As a part of the enhanced service on this route, premium passengers are guaranteed on-demand entertainment. Although seat-back entertainment screens were available on this aircraft, I would have been provided a Samsung tablet loaded with content had that not been the case. The picture was crisp and the tilting function allowed me to see clearly even when the seat in front of me reclined.
I found the 12.1 inch touch-operated screen to be quite responsive, though I could have also used the remote control had that not been the case. I typically don’t have trouble keeping myself entertained with AA’s system and this flight was no exception — there were plenty of movies, TV shows, music and games for me to choose from. Although the system allows you to browse the drinks menu, you can’t actually order anything through it, unlike Virgin America’s RED.
Unfortunately, the enhanced entertainment does not include the amazing Bose headphones AA provides on its Flagship transcon flights or long-haul international. Instead, all that was available were the same lousy earphones that are offered in coach.
The headphone jack, along with a universal power outlet, USB power plug and eXport plug (to connect your iPod or iPhone to the IFE) was located between seats. The aircraft was equipped with Gogo in-flight Wi-Fi, but it was barely usable. Although I was eventually able to share a couple of photos from the flight on my Instagram story, for the most part, I was unable to fully load webpages or emails. It took several failed attempts before I could successfully run a speed test.
To be fair, there was a warning prior to purchasing one of the overpriced passes that I may experience a slower than usual internet connection due to high usage.
There was one lavatory available to first class passengers at the front of the cabin. It was stocked with C.O. Bigelow lemon hand soap and kept fairly clean for the duration of our flight.
Food and Beverage
Shortly after boarding, I was offered my choice of beverage, served in a plastic cup. As soon as we passed 10,000 feet, the attendants greeted each passenger by name and took — or confirmed — dinner orders from back to front. The choices were cheese cappelletti with roasted garlic artichoke sauce or grilled chicken with couscous, roasted vegetables and roasted garlic sauce, though anyone who pre-ordered their meals up to 24 hours prior to departure also had the choice of a fruit and cheese plate or special meal. I was glad that I pre-ordered my meal because the passenger seated in front of me was unable to get his first choice and ended up taking up the attendant’s offer for a free item from the main cabin’s buy-on-board selection. Although the attendant provided thorough descriptions of the two options — opposed to just “chicken or pasta” — small touches such as a printed menu would have made the flight feel more premium.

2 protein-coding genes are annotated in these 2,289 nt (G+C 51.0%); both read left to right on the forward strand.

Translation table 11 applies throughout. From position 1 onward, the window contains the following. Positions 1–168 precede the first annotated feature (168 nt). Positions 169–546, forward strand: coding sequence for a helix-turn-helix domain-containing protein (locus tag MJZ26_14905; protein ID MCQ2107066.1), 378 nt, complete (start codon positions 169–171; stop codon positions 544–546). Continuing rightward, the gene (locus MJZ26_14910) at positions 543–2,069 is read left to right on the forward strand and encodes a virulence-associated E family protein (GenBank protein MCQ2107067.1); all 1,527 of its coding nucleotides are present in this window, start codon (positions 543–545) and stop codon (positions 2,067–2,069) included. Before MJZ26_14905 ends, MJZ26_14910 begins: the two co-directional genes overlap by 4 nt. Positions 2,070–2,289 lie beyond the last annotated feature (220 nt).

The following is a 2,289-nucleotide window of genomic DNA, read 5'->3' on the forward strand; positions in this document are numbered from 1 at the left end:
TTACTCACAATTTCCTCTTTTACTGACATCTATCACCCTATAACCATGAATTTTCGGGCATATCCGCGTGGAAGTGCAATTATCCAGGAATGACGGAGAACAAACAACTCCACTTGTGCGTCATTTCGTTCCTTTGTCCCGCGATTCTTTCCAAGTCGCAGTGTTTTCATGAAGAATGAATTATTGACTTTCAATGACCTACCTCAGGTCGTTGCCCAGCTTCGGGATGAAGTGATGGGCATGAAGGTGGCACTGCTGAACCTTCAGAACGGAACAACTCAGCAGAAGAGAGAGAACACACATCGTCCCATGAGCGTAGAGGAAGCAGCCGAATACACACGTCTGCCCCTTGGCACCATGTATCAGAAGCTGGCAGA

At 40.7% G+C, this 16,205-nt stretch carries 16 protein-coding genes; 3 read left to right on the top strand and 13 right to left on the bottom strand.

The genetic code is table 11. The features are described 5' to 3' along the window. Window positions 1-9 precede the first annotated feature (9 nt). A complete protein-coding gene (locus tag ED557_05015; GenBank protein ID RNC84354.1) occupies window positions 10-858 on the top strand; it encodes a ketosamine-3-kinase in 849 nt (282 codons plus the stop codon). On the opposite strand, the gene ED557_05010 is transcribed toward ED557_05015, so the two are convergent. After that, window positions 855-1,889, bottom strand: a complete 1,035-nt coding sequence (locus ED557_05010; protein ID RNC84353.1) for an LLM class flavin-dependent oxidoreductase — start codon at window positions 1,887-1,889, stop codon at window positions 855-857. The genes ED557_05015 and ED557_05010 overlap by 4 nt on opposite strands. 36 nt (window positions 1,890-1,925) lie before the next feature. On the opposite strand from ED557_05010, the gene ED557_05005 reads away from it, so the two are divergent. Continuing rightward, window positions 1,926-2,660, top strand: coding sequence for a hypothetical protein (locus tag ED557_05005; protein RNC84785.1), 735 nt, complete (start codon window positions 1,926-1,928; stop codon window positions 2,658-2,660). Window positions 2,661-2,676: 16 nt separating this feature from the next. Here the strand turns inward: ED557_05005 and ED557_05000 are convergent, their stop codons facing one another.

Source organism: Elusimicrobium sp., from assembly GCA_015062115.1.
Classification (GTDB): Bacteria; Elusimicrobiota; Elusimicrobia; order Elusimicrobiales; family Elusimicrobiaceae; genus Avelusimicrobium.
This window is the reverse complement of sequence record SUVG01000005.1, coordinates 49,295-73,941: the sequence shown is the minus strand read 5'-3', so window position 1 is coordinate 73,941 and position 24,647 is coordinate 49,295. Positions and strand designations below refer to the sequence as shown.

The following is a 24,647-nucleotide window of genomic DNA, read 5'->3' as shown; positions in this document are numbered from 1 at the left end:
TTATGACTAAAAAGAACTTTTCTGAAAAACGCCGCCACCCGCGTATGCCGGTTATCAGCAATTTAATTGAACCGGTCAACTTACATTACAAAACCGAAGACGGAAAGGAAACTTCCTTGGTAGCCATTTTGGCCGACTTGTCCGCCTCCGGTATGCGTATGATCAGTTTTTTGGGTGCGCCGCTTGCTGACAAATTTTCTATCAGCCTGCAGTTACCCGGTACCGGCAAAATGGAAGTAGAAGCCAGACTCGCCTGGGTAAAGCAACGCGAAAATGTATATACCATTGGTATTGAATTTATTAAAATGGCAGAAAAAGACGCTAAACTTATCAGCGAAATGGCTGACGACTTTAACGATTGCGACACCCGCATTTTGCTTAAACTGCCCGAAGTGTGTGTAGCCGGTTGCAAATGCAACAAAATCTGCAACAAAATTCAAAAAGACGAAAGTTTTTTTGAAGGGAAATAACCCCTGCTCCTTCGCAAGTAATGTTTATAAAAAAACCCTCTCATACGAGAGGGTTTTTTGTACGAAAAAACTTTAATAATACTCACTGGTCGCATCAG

The meal service began with a hot towel followed by the beverage I had ordered, which was served with a side of slightly warmed mixed nuts. I appreciated that everything on this flight was served individually from the galley rather than from a cart pushed down the aisle.
About 15 minutes later, the attendant returned with my meal and proactively refilled my glass. My cheese cappelletti came with an antipasto plate and a Greek salad on the side. There was also a bread basket consisting of toasted multigrain, french and pretzel rolls. With the exception of dessert, the entire meal was served on one tray. I found the cappelletti to be surprisingly delicious. Contrary to most pasta dishes I’ve had on AA, it was not dry and quite flavorful.
For dessert, I was offered a choice between AA’s signature made-to-order sundae and a cheese plate, along with a refill of my beverage. Since I figured that I had already consumed enough cheese by that point, I chose the sundae. I opted for strawberry syrup and whipped cream for my toppings, though I could have also requested hot fudge, caramel and chopped nuts.
About an hour-and-a-half prior to landing, an attendant came around the cabin with a snack basket. It included chips, cookies, popcorn, bananas and apples. Although I really didn’t need it after the sundae, oddly, AA’s infamous freshly heated cookies were not offered on this flight. As is typical on AA flights, right before landing we were offered mints.
All in all, I had a pleasant 6.5-hour hop across the country. Although service can be a hit or miss on domestic flights, I definitely lucked out because it was phenomenal on this flight. The attendants remembered passengers’ names and passed through the cabin frequently to refill drinks — I had a glass by my side for the entire flight and the attendants made sure that it was never empty.
That being said, I’d still pick Delta One or JetBlue Mint over AA when flying this route. Even if it doesn’t expand its premium transcontinental service, I strongly believe that it must add lie-flat seats to remain competitive. Although it temporarily flew its three-class A321T aircraft over the holidays in December, given that it has a very limited number of these aircraft, and according to AA insider JonNYC won’t be adding any more, I don’t see this becoming a norm. However, this route is probably not premium-heavy enough to sustain the three cabin aircraft anyway. If AA adds lie-flat seats to this route, they’d most likely fly their recently retrofitted 757s, though that would mean a downgrade for those in coach.
All photos by the author.